AD | Collaborative post
Road safety is an important skill to teach from an early age. Learning road safety skills early helps to see a child through the rest of their life, encouraging them to be responsible road users when they get older. But how, as a family, can you focus on good road safety and ensure you always set the best example? Read our guide for more on how the whole family can take a safety-first approach when out and about.
With more than 37.5 million cars on the roads in the UK, and with most families having access to a vehicle, car safety is a good place to start.
Whether you’re driving your own car, or having a lift, there are basics which all parents should practice when hitting the road:
Car seats and seat belts
Having the correct car seat for your child, based on their size and age, is a legal requirement and is essential for the safety of your little one, should you have an accident.
Children should use a car seat until they reach the age of 12 or are 135 centimetres tall – whichever comes first. Follow the government’s advice and learn more about choosing and fitting car seats here.
Get your children into the habit of wearing a seat belt from a young age and it will be second nature to them by the time they drive their own car or ride as a passenger in a friend’s vehicle.
Make sure you set a good example and always plug your own in too. Start your journey with a quick ‘seatbelts on’ as a reminder for the whole family.
Speaking of setting a good example, don’t be tempted to put your foot down, especially when the kids are in the car. You can be certain they will notice if you’re speeding – yes they may give a squeal of delight, but it’s also one of terror as well. Children don’t feel safe when they’re out of their comfort zone.
Speed limits really do save lives, so stick to the limit for the road you’re on and explain to your children why speed limits are so important.
Whether you’re heading to school, to the shops or to visit family, walking as a family is an opportunity to reinforce the Green Cross Code with the following steps:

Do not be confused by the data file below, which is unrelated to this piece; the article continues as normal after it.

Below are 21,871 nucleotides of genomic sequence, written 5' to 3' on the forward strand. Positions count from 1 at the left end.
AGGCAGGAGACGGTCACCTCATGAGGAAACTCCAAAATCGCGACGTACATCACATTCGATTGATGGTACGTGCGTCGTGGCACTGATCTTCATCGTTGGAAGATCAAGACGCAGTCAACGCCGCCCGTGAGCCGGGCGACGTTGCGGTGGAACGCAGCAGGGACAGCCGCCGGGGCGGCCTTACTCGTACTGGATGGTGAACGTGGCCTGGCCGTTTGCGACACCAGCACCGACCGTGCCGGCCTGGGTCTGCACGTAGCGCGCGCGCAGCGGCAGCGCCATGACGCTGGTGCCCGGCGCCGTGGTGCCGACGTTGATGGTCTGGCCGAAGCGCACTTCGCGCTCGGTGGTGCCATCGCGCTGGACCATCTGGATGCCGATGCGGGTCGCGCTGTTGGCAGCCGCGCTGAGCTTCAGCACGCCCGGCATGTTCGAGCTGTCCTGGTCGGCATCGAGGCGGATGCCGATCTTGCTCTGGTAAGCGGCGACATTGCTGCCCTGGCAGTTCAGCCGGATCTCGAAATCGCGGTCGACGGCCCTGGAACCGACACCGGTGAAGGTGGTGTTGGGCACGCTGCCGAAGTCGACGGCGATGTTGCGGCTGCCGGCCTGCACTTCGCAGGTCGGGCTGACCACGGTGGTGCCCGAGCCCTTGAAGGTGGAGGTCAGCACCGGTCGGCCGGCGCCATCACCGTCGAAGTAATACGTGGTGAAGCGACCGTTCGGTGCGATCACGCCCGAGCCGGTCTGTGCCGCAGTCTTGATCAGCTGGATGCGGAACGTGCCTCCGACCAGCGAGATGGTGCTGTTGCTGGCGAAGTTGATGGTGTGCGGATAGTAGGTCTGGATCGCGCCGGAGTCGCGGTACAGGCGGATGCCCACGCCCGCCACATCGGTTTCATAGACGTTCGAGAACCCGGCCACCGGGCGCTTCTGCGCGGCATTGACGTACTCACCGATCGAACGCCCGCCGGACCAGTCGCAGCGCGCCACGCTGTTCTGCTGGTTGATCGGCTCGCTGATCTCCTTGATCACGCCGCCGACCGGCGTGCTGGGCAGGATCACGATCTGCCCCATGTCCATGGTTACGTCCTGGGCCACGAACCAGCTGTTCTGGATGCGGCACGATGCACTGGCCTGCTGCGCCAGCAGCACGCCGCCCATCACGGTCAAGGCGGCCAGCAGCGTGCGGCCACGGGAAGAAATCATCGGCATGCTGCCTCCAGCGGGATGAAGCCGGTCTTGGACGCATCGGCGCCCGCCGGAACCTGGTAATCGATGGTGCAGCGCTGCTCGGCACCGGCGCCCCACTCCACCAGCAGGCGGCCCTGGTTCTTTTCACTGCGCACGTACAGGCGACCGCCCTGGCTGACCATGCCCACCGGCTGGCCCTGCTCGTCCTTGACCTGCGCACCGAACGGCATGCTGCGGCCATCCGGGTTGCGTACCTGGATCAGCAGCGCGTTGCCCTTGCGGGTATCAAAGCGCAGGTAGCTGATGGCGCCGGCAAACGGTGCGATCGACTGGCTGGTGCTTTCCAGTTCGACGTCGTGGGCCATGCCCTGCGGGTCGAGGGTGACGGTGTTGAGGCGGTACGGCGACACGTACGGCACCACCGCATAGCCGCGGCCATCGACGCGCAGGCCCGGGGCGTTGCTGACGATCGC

Find a safe place to cross the road. Avoid crossing between parked cars, on a blind bend or on the brow of a hill.
Stop before you reach the kerb and ensure you can see the traffic from both directions.
Look and listen
Look around for traffic and listen for the vehicles that you can’t see. Look to your right first, then your left, then right again before you cross the road.
If there is traffic coming, let it pass first. Once the traffic has passed, be sure to look for traffic again to ensure it’s safe to cross.
If you’re at a pedestrian crossing, wait until the cars have stopped or the green man is showing, before stepping into the road.
Look and listen again
If it is safe, walk straight across the road. Remember to look and listen as you cross. Be aware of all types of road users, not just cars. Avoid running across the road.
Keep looking and listening until you get safely to the other side.
Cycling as a family is a great way to spend quality time together, enjoy the fresh air and get some exercise. The following steps will ensure the whole family is kept safe:
Wear a helmet
Everyone should wear a helmet when riding a bike to reduce the risk of serious head injury. The helmet should be the right size and fit to provide maximum protection. The helmet should be in good condition and should be replaced every three to five years – depending on wear and tear – and, where possible, should not be second hand.
Check your bicycles
It’s important to check that your bikes are road-ready before you head out on your family ride. Check that your tyres are properly inflated, your brakes are in good working order, and that your seat is well adjusted for your height.
Don’t forget to check your lights – especially if you’re heading out in the evening or early morning, or when visibility is poor.
When cycling with children, it’s advised to ride in single file with the kids in front of you so that you can keep an eye on them during the whole ride.
If there is more than one adult on the trip, one can cycle in front of the children, to spot any potential dangers ahead, and the other can cycle behind.
Remember that unless the children are under ten, they shouldn’t be cycling on the pavements either.
Those are our tips for practising road safety as a family. If you have any tips you think we should include, let us know.
Author bio: Thompsons Solicitors is a leading UK personal injury law firm with a wealth of expertise in winning road traffic accident claims. Not only do our lawyers support people who have been injured on the roads, we also campaign to increase the awareness of road safety through our Stay Road Safe campaign.